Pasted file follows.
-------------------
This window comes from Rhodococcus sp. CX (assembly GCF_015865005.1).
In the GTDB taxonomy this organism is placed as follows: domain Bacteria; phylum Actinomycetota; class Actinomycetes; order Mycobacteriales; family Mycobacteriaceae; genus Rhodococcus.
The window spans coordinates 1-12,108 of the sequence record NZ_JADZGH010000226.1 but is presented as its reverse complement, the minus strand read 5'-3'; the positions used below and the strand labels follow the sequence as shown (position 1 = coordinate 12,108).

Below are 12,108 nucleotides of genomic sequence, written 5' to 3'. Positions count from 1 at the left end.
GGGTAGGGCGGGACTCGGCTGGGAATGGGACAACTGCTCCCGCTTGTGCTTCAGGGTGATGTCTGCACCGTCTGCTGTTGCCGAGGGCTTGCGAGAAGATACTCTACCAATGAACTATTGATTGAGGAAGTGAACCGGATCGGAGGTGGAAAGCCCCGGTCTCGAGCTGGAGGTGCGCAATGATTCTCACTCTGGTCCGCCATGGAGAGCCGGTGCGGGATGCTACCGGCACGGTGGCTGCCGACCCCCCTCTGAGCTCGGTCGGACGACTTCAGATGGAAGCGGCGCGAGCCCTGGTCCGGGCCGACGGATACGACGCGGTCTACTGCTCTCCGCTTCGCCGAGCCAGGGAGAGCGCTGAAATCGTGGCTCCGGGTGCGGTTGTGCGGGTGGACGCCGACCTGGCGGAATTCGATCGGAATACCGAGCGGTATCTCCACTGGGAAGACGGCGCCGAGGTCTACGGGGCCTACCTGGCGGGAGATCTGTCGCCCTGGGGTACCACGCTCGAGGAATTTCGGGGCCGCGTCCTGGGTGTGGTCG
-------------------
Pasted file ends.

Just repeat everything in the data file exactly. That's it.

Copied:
This window comes from Rhodococcus sp. CX (assembly GCF_015865005.1).
In the GTDB taxonomy this organism is placed as follows: domain Bacteria; phylum Actinomycetota; class Actinomycetes; order Mycobacteriales; family Mycobacteriaceae; genus Rhodococcus.
The window spans coordinates 1-12,108 of the sequence record NZ_JADZGH010000226.1 but is presented as its reverse complement, the minus strand read 5'-3'; the positions used below and the strand labels follow the sequence as shown (position 1 = coordinate 12,108).

Below are 12,108 nucleotides of genomic sequence, written 5' to 3'. Positions count from 1 at the left end.
GGGTAGGGCGGGACTCGGCTGGGAATGGGACAACTGCTCCCGCTTGTGCTTCAGGGTGATGTCTGCACCGTCTGCTGTTGCCGAGGGCTTGCGAGAAGATACTCTACCAATGAACTATTGATTGAGGAAGTGAACCGGATCGGAGGTGGAAAGCCCCGGTCTCGAGCTGGAGGTGCGCAATGATTCTCACTCTGGTCCGCCATGGAGAGCCGGTGCGGGATGCTACCGGCACGGTGGCTGCCGACCCCCCTCTGAGCTCGGTCGGACGACTTCAGATGGAAGCGGCGCGAGCCCTGGTCCGGGCCGACGGATACGACGCGGTCTACTGCTCTCCGCTTCGCCGAGCCAGGGAGAGCGCTGAAATCGTGGCTCCGGGTGCGGTTGTGCGGGTGGACGCCGACCTGGCGGAATTCGATCGGAATACCGAGCGGTATCTCCACTGGGAAGACGGCGCCGAGGTCTACGGGGCCTACCTGGCGGGAGATCTGTCGCCCTGGGGTACCACGCTCGAGGAATTTCGGGGCCGCGTCCTGGGTGTGGTCG